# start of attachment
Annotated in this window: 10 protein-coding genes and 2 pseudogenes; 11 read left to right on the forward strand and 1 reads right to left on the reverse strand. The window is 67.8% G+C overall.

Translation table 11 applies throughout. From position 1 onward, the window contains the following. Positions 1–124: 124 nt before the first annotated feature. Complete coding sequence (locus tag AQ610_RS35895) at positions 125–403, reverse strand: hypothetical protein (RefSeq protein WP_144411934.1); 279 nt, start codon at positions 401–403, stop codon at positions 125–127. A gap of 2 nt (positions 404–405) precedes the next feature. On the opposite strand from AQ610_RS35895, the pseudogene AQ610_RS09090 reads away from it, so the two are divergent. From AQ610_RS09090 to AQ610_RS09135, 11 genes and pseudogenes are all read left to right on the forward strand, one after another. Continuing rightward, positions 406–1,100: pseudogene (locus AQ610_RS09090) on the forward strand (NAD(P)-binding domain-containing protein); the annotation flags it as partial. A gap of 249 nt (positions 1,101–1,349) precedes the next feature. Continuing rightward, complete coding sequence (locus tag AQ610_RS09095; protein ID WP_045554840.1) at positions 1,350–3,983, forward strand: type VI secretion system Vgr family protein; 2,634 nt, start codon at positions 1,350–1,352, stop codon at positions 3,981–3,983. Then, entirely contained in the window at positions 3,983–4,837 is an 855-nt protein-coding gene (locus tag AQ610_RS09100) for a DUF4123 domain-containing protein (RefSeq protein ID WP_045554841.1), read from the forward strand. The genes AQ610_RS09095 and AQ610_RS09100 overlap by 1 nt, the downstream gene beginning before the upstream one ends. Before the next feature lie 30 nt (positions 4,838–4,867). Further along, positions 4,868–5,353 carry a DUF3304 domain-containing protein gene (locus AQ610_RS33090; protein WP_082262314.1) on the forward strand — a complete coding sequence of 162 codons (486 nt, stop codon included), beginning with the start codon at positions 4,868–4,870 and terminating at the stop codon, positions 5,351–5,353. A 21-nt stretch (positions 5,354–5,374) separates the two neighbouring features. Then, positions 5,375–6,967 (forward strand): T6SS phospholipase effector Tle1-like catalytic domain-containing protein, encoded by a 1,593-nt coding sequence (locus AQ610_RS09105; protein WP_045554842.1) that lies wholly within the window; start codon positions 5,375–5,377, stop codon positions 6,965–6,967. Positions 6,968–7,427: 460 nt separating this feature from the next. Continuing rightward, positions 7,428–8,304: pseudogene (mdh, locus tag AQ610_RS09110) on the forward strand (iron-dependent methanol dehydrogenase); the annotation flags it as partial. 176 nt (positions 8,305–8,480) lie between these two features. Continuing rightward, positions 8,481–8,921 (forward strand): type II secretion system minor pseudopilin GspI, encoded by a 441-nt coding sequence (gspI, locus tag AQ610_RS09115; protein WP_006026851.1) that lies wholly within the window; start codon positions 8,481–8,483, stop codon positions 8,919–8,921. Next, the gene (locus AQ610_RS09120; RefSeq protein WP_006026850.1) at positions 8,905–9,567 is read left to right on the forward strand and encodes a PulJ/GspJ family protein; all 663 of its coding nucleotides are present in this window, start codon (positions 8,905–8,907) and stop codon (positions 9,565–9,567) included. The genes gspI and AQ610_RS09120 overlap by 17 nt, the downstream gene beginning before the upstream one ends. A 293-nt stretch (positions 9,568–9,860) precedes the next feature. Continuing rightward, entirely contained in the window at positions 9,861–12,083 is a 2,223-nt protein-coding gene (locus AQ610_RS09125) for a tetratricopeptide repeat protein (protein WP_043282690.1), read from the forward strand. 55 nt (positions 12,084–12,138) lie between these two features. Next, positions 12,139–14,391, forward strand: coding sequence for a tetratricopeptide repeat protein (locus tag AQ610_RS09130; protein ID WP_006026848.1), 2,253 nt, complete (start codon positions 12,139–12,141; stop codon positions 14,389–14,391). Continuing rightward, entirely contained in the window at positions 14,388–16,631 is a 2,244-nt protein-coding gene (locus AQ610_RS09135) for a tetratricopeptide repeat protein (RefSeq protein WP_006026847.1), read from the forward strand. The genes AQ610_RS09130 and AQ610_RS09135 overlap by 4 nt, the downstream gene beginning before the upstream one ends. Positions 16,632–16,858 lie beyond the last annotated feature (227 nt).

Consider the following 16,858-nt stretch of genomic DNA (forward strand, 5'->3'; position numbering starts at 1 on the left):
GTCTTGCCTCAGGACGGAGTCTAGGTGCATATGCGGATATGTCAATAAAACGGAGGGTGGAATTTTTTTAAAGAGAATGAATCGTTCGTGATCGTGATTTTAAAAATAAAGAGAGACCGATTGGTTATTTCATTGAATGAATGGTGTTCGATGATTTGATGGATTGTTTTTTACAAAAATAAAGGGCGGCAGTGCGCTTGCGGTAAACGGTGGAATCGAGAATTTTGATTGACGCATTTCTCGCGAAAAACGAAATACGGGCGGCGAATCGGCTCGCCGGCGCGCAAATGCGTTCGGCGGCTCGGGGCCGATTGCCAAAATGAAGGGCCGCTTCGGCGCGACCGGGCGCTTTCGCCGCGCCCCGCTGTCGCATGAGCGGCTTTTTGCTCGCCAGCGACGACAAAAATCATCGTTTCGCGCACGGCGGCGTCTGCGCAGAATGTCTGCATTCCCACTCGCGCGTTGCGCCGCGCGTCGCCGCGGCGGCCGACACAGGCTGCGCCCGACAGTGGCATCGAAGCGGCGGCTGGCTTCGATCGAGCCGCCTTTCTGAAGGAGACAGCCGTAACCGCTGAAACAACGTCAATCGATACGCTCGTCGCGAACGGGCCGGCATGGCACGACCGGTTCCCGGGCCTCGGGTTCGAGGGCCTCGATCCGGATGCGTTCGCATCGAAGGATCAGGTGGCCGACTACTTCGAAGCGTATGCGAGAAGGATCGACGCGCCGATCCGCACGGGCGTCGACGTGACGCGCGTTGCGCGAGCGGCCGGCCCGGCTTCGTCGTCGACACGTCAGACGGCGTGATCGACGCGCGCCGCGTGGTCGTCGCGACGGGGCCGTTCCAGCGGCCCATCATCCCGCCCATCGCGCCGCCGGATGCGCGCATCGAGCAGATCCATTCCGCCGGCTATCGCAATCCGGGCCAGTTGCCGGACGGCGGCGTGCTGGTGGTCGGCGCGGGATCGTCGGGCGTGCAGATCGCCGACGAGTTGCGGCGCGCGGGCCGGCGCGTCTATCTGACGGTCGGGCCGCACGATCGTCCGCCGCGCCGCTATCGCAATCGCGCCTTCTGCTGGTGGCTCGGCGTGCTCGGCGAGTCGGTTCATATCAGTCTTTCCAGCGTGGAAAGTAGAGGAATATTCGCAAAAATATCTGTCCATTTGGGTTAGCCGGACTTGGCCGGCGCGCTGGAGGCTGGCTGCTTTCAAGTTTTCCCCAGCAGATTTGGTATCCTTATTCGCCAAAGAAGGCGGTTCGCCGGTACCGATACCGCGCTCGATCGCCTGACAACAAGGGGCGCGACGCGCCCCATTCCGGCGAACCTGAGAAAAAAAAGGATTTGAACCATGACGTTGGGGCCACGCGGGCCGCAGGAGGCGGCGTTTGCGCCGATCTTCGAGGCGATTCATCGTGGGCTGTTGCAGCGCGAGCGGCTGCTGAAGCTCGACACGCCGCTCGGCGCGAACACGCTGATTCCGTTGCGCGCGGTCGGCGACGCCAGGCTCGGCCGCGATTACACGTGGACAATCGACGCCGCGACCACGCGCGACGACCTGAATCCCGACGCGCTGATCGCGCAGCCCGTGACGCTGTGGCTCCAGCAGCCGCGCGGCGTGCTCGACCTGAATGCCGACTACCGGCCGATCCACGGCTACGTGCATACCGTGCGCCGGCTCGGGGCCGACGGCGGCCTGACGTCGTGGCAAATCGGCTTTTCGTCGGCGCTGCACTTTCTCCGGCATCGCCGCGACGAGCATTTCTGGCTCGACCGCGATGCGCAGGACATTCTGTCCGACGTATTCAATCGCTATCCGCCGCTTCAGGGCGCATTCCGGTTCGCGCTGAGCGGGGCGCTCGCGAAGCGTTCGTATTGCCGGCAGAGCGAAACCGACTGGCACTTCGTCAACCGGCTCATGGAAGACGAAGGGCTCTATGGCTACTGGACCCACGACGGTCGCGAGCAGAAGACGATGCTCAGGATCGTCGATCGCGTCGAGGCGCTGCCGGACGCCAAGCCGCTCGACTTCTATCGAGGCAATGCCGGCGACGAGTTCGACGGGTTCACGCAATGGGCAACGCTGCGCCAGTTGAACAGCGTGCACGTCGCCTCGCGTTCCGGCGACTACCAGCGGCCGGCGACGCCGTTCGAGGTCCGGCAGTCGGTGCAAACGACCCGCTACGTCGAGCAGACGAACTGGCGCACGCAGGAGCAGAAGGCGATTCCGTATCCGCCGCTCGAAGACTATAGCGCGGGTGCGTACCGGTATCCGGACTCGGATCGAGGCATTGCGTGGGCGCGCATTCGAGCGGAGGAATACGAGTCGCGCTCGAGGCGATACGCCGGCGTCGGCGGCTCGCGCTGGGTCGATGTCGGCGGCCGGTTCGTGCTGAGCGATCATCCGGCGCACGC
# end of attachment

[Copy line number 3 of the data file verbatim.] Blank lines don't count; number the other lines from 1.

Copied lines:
Consider the following 16,858-nt stretch of genomic DNA (forward strand, 5'->3'; position numbering starts at 1 on the left):